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My right honourable friend the Secretary of State announced on 14 December that funds had been allocated in two stages to allow trustees of currently charging national museums in England to introduce free admission for children in 1999-2000 and pensioners in 2000-01. This reflects our expectation that they will endorse the first two stages of our programme to widen access.
Funds have also been set aside to enable those national museums and galleries in England that wish to offer universal free access in 2001-02 to do so, and discussions about this will take place between my department and the museums over the coming year.
Lord McIntosh of Haringey: My right honourable friend the Secretary of State announced last month that funds have been allocated to allow trustees of currently charging national museums in England to introduce free admission for children in 1999-2000.
It will not be necessary for admission charges for adults to be increased, as the funds available will compensate the museums in full for the reduction in income resulting from free admission for children.
Lord McIntosh of Haringey: My right honourable friend the Secretary of State's announcement on 14 December made funding proposals which will enable those national museums and galleries in England which currently charge for admission to extend free access to their collections. Where charges continue to be made, their precise level is a matter for the trustees of the institution concerned. My right honourable friend continues to monitor carefully the overall efficiency and value for money achieved by the national museums and galleries in the light of the substantial grant-in-aid funding they receive.
Lord McIntosh of Haringey: My right honourable friend the Secretary of State announced last month that funds have been allocated to enable trustees of currently charging national museums in England to introduce free admission for children in 1999-2000. We expect that this will permit all these museums to allow free entry to all children aged 16 years and under from April 1999.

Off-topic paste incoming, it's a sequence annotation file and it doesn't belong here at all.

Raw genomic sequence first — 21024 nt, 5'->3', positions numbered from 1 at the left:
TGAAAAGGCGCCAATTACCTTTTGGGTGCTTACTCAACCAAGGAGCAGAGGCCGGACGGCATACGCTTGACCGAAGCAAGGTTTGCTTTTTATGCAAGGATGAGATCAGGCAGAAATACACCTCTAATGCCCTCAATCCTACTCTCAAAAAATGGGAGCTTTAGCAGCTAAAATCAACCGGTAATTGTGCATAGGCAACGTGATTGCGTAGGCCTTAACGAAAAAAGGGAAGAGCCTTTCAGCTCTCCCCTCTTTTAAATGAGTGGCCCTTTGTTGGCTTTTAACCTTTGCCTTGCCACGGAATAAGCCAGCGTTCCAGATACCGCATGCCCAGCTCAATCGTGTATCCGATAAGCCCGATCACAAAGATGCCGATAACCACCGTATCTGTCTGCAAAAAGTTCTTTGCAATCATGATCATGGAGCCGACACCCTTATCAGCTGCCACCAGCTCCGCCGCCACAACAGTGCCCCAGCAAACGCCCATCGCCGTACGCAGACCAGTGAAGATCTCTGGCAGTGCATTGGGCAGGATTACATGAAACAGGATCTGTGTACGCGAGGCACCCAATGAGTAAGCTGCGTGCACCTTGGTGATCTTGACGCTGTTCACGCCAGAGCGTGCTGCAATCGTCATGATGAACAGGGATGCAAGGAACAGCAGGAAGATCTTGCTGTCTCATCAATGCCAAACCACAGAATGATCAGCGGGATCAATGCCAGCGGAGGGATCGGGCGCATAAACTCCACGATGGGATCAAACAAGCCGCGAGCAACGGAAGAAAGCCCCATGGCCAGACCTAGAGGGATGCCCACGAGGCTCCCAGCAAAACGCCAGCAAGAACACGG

When they will make detailed announcements of how QUEST (Quality, Efficiency and Standards Team) will operate; and how the public will receive information of its activities.[HL376]
Lord McIntosh of Haringey: The work of the Quality, Efficiency and Standards Team (QUEST) will cover all areas of the Department for Culture, Media and Sport's activities. It will seek out good practice in each area and look for ways in which it might be applied in other sectors. The core team posts will be advertised in the normal way; although a background in arts, sport, tourism, etc, may be useful, it will not be a prerequisite. One of the advantages of a small team will be that they can draw in individuals with more specialised knowledge and experience to assist on individual projects.
Lord McIntosh of Haringey: No additional statutory controls arise from the inclusion of a site in the World Heritage List. However, as stated in the Government's Planning Policy Guidance Note 15: Planning and the Historic Environment, inclusion does highlight the outstanding international importance of the site and its setting as a key material consideration to be taken into account in the planning process.